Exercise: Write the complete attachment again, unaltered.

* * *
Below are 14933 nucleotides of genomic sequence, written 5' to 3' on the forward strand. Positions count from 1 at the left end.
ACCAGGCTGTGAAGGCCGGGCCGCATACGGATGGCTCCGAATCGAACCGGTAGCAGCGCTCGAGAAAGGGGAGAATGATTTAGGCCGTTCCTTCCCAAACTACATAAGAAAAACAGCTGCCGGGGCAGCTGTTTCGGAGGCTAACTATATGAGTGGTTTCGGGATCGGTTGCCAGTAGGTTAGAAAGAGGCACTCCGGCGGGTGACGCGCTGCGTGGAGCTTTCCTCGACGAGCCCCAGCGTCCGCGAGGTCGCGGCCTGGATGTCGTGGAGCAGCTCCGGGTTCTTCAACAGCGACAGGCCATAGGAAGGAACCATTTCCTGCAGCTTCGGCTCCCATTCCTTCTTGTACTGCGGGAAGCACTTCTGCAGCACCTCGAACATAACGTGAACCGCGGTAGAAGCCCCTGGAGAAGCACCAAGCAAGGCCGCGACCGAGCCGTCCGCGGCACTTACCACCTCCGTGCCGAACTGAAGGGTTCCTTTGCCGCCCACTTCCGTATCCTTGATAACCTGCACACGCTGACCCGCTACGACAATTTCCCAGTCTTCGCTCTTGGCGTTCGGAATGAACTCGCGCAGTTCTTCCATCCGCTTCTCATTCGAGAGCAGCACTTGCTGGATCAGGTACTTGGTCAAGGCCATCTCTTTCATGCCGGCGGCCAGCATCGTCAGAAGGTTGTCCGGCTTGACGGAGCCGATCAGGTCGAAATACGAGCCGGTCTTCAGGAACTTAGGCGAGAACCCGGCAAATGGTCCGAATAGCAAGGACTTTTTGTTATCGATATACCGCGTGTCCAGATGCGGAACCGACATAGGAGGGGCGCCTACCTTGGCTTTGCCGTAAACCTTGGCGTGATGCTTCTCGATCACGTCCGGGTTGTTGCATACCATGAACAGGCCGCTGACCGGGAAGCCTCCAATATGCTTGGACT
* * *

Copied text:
Below are 14933 nucleotides of genomic sequence, written 5' to 3' on the forward strand. Positions count from 1 at the left end.
ACCAGGCTGTGAAGGCCGGGCCGCATACGGATGGCTCCGAATCGAACCGGTAGCAGCGCTCGAGAAAGGGGAGAATGATTTAGGCCGTTCCTTCCCAAACTACATAAGAAAAACAGCTGCCGGGGCAGCTGTTTCGGAGGCTAACTATATGAGTGGTTTCGGGATCGGTTGCCAGTAGGTTAGAAAGAGGCACTCCGGCGGGTGACGCGCTGCGTGGAGCTTTCCTCGACGAGCCCCAGCGTCCGCGAGGTCGCGGCCTGGATGTCGTGGAGCAGCTCCGGGTTCTTCAACAGCGACAGGCCATAGGAAGGAACCATTTCCTGCAGCTTCGGCTCCCATTCCTTCTTGTACTGCGGGAAGCACTTCTGCAGCACCTCGAACATAACGTGAACCGCGGTAGAAGCCCCTGGAGAAGCACCAAGCAAGGCCGCGACCGAGCCGTCCGCGGCACTTACCACCTCCGTGCCGAACTGAAGGGTTCCTTTGCCGCCCACTTCCGTATCCTTGATAACCTGCACACGCTGACCCGCTACGACAATTTCCCAGTCTTCGCTCTTGGCGTTCGGAATGAACTCGCGCAGTTCTTCCATCCGCTTCTCATTCGAGAGCAGCACTTGCTGGATCAGGTACTTGGTCAAGGCCATCTCTTTCATGCCGGCGGCCAGCATCGTCAGAAGGTTGTCCGGCTTGACGGAGCCGATCAGGTCGAAATACGAGCCGGTCTTCAGGAACTTAGGCGAGAACCCGGCAAATGGTCCGAATAGCAAGGACTTTTTGTTATCGATATACCGCGTGTCCAGATGCGGAACCGACATAGGAGGGGCGCCTACCTTGGCTTTGCCGTAAACCTTGGCGTGATGCTTCTCGATCACGTCCGGGTTGTTGCATACCATGAACAGGCCGCTGACCGGGAAGCCTCCAATATGCTTGGACT